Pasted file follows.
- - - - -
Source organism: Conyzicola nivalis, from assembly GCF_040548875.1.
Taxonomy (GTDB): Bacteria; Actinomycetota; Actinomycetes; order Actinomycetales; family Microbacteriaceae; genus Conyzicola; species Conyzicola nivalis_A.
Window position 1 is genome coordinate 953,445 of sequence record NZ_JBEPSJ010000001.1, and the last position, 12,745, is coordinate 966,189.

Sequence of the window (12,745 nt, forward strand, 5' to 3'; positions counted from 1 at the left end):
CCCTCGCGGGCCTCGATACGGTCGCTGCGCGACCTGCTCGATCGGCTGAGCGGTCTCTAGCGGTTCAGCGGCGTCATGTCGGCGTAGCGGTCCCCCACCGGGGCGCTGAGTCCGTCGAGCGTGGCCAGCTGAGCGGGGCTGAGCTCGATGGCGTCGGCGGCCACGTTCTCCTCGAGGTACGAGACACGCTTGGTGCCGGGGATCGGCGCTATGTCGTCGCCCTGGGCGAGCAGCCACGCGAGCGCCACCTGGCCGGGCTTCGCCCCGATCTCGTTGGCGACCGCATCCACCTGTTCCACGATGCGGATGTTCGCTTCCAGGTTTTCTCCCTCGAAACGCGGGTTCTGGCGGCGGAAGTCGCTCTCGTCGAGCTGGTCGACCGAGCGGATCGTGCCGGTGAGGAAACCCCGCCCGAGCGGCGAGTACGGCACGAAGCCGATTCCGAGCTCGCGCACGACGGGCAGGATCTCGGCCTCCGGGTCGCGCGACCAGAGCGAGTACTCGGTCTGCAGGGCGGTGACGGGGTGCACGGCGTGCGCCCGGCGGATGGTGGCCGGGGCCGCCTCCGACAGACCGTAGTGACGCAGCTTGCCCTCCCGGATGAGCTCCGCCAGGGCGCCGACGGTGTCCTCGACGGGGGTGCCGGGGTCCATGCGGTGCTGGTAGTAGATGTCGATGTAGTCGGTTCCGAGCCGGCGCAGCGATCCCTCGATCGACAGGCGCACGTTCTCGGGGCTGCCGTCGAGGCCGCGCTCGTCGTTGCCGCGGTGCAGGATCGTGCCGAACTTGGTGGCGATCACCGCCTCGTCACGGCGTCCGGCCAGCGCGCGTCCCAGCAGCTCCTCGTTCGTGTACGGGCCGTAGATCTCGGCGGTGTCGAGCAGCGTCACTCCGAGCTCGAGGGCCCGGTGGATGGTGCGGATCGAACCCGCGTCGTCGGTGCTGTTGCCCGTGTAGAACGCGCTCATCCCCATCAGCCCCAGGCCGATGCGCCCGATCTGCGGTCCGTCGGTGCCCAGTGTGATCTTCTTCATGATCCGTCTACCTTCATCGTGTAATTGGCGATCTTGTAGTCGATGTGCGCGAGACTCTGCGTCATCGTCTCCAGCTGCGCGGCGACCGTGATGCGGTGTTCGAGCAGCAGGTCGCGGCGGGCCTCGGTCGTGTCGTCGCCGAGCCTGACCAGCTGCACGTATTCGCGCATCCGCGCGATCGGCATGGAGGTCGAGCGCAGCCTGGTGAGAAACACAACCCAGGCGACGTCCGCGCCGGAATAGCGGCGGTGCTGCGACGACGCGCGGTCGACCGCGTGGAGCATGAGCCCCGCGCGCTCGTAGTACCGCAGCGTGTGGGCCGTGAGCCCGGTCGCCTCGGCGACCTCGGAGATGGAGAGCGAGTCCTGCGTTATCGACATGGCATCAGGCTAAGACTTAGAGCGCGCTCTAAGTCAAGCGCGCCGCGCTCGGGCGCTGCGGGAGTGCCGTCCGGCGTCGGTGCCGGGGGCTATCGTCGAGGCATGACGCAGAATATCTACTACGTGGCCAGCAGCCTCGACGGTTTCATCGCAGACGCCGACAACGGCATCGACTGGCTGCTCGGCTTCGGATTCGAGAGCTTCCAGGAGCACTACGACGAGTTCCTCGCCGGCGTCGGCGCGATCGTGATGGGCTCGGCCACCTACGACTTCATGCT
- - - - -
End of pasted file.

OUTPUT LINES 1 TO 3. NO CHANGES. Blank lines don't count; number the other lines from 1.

Source organism: Conyzicola nivalis, from assembly GCF_040548875.1.
Taxonomy (GTDB): Bacteria; Actinomycetota; Actinomycetes; order Actinomycetales; family Microbacteriaceae; genus Conyzicola; species Conyzicola nivalis_A.
Window position 1 is genome coordinate 953,445 of sequence record NZ_JBEPSJ010000001.1, and the last position, 12,745, is coordinate 966,189.